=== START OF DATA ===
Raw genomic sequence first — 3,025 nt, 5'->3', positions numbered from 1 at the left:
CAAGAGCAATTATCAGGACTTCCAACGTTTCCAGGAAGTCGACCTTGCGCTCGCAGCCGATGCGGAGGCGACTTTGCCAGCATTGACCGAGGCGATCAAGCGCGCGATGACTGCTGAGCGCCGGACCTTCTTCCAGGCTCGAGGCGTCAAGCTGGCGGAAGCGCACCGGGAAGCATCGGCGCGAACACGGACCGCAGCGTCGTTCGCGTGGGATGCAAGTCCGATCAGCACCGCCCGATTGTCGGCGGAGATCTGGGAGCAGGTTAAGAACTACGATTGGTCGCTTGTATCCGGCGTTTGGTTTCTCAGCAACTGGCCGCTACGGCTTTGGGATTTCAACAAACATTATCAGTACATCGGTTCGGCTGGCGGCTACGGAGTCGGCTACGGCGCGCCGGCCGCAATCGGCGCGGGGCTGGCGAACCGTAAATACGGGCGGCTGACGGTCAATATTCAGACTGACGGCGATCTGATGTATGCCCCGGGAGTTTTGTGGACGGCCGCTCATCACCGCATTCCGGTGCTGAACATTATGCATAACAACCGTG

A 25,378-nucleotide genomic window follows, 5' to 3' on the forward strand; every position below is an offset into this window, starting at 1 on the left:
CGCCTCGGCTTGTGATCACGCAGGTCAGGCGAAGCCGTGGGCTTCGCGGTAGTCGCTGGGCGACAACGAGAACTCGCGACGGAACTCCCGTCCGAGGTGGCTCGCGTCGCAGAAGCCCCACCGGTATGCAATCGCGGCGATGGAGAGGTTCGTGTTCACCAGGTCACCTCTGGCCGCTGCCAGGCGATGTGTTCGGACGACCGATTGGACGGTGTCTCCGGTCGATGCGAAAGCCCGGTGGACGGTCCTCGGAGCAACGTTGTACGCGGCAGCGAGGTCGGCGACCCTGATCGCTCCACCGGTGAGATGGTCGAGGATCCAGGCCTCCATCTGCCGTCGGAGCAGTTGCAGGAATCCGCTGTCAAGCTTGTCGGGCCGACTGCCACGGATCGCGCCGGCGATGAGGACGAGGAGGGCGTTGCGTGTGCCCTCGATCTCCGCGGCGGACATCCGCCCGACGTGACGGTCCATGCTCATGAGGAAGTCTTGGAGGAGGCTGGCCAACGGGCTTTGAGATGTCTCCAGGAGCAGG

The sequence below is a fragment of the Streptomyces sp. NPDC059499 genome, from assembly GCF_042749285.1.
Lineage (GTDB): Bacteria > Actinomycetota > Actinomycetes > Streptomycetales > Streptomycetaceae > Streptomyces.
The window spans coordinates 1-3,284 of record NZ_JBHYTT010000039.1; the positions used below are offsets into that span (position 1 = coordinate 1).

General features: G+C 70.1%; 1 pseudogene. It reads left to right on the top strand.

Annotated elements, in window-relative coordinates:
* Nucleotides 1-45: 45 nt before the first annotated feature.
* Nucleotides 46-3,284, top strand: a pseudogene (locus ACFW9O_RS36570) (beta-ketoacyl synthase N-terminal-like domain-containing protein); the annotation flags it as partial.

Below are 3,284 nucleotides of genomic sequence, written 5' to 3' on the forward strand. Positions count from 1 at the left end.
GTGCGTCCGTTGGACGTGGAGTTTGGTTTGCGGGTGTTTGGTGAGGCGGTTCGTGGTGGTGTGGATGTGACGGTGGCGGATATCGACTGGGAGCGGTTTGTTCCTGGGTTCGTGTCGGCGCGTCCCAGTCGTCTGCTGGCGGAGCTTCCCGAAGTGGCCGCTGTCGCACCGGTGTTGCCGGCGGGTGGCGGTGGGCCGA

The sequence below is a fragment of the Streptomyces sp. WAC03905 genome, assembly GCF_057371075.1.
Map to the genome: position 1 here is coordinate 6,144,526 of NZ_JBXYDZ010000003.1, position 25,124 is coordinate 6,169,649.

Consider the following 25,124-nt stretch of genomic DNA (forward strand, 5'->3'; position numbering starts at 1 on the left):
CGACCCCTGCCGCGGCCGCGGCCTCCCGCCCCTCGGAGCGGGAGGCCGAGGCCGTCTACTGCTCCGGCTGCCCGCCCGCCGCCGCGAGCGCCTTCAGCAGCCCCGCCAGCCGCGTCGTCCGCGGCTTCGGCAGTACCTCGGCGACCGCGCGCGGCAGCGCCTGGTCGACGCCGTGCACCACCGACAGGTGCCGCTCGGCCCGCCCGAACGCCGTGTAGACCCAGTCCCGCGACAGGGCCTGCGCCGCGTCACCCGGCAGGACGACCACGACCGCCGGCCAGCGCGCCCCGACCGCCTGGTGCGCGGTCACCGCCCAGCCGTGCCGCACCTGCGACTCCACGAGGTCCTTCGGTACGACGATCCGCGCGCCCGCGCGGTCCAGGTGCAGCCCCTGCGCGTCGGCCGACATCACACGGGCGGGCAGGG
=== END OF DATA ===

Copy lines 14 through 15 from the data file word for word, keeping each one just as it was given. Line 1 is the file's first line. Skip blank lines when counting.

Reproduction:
The sequence below is a fragment of the Streptomyces sp. WAC03905 genome, assembly GCF_057371075.1.
Map to the genome: position 1 here is coordinate 6,144,526 of NZ_JBXYDZ010000003.1, position 25,124 is coordinate 6,169,649.